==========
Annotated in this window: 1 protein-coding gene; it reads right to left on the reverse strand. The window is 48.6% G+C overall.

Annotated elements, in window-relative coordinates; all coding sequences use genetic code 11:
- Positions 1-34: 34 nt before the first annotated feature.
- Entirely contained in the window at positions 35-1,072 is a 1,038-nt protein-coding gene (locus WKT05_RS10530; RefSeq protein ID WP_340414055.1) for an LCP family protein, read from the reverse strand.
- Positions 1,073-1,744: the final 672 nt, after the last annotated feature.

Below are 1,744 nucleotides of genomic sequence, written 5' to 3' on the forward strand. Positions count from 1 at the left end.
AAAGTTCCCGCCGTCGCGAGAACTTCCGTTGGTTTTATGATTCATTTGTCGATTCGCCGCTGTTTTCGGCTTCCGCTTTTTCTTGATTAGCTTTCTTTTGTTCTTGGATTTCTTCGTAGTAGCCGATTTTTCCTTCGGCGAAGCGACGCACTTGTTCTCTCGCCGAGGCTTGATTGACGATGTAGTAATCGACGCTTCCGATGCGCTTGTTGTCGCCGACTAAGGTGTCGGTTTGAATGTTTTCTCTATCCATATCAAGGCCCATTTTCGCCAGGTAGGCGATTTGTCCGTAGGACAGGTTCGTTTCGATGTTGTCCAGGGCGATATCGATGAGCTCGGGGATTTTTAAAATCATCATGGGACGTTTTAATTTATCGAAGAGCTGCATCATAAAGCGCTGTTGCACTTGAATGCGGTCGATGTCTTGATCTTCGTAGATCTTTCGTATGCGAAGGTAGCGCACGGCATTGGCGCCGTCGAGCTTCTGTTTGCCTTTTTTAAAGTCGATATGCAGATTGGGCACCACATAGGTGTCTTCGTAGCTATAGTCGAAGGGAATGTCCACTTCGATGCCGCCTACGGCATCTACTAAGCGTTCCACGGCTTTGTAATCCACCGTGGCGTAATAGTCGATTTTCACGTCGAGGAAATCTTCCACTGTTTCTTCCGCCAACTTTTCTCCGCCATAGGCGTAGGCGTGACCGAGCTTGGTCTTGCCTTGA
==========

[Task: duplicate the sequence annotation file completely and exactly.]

Annotated in this window: 1 protein-coding gene; it reads right to left on the reverse strand. The window is 48.6% G+C overall.

Annotated elements, in window-relative coordinates; all coding sequences use genetic code 11:
- Positions 1-34: 34 nt before the first annotated feature.
- Entirely contained in the window at positions 35-1,072 is a 1,038-nt protein-coding gene (locus WKT05_RS10530; RefSeq protein ID WP_340414055.1) for an LCP family protein, read from the reverse strand.
- Positions 1,073-1,744: the final 672 nt, after the last annotated feature.

Below are 1,744 nucleotides of genomic sequence, written 5' to 3' on the forward strand. Positions count from 1 at the left end.
AAAGTTCCCGCCGTCGCGAGAACTTCCGTTGGTTTTATGATTCATTTGTCGATTCGCCGCTGTTTTCGGCTTCCGCTTTTTCTTGATTAGCTTTCTTTTGTTCTTGGATTTCTTCGTAGTAGCCGATTTTTCCTTCGGCGAAGCGACGCACTTGTTCTCTCGCCGAGGCTTGATTGACGATGTAGTAATCGACGCTTCCGATGCGCTTGTTGTCGCCGACTAAGGTGTCGGTTTGAATGTTTTCTCTATCCATATCAAGGCCCATTTTCGCCAGGTAGGCGATTTGTCCGTAGGACAGGTTCGTTTCGATGTTGTCCAGGGCGATATCGATGAGCTCGGGGATTTTTAAAATCATCATGGGACGTTTTAATTTATCGAAGAGCTGCATCATAAAGCGCTGTTGCACTTGAATGCGGTCGATGTCTTGATCTTCGTAGATCTTTCGTATGCGAAGGTAGCGCACGGCATTGGCGCCGTCGAGCTTCTGTTTGCCTTTTTTAAAGTCGATATGCAGATTGGGCACCACATAGGTGTCTTCGTAGCTATAGTCGAAGGGAATGTCCACTTCGATGCCGCCTACGGCATCTACTAAGCGTTCCACGGCTTTGTAATCCACCGTGGCGTAATAGTCGATTTTCACGTCGAGGAAATCTTCCACTGTTTCTTCCGCCAACTTTTCTCCGCCATAGGCGTAGGCGTGACCGAGCTTGGTCTTGCCTTGA